Wednesday, June 27, 2007

Play Ball

Last night, while sitting at E2's ballgame*, we heard the other team's coach negotiating with our coach the number of at-bats left for each team. This isn't the first game where this has happened, and I commented to Rob that I couldn't believe it was such a big deal-who cares if one team had more at-bats than the other?

He noted that it probably wasn't the coaches, or even the parents, who cared; it was most likely the kids.

R: "At that age I would have been mad if I'd only had two at bats when everyone else had three."

Me: "I would have just been glad that I didn't have to bat again."

R: "That doesn't surprise me."

* It's one of THOSE leagues that it's P.C. to bash these days. They don't keep score, nobody gets out, half the team bats each inning, each kid can slide into home plate if they so choose, etc. The teams aren't always equal in size, thus the batting negotiations. As one of the parents on our team put it, "It's like an hour of batting and fielding practice with uniforms." And it is. BUT, I think it's a great way for these 4-6 year old's to learn what is supposed to happen during the game before any of them get too skilled to snark on those less athletically inclined. During the first game there were kids batting and then running after the ball, while still holding the bat, as seven or so kids from the other team converged to try and field the ball. It's highly entertaining to me. Rob's counting down the games until she's done.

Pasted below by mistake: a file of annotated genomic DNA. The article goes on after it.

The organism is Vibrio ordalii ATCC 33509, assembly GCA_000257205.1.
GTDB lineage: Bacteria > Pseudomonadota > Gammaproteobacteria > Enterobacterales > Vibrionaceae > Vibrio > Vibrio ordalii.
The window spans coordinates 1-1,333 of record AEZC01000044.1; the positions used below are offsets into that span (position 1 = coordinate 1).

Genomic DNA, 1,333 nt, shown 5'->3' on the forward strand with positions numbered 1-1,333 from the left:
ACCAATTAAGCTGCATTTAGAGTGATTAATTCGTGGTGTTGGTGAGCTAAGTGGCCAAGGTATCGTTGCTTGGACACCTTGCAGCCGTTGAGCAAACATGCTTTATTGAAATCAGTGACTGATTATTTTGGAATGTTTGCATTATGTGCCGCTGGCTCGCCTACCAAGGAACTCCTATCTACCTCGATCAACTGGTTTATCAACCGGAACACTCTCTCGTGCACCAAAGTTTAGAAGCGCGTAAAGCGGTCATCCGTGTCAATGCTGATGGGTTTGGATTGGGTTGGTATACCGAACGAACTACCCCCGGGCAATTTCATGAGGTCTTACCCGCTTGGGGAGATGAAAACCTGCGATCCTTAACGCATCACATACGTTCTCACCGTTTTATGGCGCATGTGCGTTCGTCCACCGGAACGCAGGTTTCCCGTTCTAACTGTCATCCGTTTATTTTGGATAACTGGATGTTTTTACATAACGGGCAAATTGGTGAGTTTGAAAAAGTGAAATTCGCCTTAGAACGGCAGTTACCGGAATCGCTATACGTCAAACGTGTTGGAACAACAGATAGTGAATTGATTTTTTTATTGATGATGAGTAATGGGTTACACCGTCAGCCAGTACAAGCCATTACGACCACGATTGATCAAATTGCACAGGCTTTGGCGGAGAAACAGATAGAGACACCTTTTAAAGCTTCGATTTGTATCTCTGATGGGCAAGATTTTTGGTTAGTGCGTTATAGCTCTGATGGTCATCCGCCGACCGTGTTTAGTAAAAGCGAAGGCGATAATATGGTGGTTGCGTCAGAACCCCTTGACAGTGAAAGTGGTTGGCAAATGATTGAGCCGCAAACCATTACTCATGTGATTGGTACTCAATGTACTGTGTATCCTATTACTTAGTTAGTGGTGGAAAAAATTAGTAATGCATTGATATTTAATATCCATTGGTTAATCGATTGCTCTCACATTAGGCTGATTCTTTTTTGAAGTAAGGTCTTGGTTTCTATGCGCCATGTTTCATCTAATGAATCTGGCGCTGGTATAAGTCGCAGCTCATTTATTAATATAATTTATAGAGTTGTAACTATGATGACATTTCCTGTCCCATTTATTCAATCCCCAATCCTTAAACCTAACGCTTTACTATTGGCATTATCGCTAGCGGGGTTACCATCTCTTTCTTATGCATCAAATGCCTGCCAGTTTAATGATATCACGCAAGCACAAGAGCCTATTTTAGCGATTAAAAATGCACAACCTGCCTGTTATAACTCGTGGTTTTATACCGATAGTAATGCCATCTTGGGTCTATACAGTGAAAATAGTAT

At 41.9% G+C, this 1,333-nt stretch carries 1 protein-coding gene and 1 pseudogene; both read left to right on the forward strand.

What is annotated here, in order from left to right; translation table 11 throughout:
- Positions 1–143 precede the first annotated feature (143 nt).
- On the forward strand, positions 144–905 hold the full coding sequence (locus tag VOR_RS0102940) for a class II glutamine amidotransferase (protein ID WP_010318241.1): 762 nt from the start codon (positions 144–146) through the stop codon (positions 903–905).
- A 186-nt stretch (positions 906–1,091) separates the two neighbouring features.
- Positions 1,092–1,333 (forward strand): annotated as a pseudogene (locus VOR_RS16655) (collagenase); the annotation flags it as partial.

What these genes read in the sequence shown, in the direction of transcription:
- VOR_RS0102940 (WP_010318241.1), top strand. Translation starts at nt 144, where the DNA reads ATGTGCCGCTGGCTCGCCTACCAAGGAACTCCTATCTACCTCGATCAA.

Glenda said...

Oh, now, to me, THAT is the perfect way to handle a team sport for kids (and for a few of us adults who hate playing team sports).

Daisy said...

My son is on a team that works like that. He is disabled, as are all the other players. The few who understand the game are with-it enough to understand why it's modified for their league. It sounds perfect for little guys just learning to play!